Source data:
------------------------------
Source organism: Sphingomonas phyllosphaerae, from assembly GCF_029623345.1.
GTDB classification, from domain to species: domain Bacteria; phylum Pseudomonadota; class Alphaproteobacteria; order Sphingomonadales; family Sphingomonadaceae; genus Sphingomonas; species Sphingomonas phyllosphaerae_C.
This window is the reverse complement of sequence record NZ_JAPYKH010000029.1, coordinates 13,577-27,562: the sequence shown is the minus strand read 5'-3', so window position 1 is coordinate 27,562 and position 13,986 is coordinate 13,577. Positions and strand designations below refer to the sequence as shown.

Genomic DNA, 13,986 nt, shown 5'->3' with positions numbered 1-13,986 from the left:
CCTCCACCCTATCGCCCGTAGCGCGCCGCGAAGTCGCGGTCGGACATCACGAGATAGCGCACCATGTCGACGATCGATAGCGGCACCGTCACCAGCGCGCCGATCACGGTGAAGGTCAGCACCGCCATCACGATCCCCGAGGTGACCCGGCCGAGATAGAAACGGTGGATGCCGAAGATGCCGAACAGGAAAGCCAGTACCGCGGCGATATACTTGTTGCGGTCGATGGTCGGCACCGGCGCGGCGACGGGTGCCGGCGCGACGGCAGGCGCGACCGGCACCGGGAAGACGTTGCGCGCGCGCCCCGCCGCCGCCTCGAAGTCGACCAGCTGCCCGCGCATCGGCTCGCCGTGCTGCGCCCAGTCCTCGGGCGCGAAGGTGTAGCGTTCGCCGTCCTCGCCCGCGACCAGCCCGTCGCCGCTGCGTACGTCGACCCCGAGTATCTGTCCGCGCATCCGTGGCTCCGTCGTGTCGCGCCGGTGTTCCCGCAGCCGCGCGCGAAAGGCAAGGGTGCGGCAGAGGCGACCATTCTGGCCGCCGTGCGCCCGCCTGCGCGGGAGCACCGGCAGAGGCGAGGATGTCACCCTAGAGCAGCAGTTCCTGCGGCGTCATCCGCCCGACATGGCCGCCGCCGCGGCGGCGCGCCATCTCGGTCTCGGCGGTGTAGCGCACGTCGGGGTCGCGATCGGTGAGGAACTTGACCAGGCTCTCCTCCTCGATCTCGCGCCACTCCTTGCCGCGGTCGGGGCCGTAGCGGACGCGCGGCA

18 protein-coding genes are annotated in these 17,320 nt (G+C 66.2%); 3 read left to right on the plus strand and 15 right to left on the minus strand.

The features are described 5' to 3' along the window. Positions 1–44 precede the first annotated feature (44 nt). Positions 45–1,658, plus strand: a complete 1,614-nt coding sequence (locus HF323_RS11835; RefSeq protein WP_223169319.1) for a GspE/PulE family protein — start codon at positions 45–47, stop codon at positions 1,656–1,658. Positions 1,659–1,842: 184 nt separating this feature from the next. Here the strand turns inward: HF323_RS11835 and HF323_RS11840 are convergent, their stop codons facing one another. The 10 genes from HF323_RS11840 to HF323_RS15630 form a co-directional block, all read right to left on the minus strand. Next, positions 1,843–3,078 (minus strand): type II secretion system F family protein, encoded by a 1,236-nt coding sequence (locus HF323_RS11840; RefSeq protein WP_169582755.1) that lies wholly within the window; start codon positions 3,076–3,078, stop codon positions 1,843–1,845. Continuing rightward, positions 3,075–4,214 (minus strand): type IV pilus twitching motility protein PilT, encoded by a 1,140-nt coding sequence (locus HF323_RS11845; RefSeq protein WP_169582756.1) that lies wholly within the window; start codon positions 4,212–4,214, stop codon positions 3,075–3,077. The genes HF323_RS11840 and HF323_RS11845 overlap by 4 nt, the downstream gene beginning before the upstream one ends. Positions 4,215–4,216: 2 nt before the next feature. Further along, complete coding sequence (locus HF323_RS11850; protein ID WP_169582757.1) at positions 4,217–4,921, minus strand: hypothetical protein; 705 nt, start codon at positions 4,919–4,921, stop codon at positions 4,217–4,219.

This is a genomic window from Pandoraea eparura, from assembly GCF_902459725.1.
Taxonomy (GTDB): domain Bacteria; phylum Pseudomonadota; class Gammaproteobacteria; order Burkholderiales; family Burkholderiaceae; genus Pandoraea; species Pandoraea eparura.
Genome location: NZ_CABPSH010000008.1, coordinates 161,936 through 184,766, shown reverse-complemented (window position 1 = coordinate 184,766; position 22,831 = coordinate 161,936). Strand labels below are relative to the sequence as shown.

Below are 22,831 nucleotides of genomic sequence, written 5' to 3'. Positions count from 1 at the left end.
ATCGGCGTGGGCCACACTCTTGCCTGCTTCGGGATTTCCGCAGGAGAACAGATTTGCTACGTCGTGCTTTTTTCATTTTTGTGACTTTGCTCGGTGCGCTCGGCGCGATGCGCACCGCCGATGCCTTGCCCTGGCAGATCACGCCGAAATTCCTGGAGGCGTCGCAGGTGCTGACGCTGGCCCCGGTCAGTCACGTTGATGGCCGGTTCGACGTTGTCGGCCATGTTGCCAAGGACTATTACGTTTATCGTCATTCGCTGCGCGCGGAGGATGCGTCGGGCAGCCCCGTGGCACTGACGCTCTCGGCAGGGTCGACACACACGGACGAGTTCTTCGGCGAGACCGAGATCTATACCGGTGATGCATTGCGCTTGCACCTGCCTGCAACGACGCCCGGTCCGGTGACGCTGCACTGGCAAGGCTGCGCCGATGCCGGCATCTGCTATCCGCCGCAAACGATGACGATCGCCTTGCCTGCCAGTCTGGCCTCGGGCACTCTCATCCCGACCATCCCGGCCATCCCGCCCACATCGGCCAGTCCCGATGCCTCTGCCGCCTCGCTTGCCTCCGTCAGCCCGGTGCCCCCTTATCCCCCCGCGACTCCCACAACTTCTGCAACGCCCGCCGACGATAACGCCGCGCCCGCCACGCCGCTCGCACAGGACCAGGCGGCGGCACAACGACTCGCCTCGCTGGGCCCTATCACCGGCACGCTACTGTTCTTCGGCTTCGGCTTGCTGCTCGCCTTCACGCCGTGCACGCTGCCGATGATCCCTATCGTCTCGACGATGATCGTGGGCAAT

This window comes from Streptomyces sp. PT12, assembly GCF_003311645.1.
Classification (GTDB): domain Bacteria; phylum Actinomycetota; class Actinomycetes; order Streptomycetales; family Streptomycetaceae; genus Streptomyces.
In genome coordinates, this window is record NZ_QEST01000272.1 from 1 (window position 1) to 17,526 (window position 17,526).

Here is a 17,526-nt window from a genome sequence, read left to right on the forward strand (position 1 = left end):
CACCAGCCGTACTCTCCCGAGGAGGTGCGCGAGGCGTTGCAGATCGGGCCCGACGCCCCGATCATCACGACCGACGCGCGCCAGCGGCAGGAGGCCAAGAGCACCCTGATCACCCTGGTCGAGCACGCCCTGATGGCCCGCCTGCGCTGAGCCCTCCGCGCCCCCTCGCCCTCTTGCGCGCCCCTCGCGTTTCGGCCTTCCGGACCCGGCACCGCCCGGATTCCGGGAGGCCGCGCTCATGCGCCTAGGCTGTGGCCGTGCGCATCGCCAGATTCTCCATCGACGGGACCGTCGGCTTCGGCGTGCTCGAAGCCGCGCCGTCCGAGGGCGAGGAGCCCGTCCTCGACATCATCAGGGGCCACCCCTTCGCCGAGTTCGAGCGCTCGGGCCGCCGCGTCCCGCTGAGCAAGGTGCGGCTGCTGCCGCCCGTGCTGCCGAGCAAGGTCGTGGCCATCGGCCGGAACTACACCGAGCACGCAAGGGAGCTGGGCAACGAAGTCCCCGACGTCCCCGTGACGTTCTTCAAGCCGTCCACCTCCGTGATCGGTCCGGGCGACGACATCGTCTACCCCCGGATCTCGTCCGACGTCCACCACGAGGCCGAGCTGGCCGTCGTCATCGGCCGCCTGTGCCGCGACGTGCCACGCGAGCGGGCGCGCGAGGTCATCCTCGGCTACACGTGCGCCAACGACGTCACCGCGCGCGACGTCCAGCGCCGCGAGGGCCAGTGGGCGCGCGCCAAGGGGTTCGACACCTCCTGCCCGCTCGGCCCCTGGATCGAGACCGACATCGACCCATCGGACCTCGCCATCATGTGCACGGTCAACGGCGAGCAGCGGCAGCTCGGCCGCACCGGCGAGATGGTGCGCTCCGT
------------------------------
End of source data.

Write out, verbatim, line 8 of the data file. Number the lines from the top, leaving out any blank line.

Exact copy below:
This is a genomic window from Pandoraea eparura, from assembly GCF_902459725.1.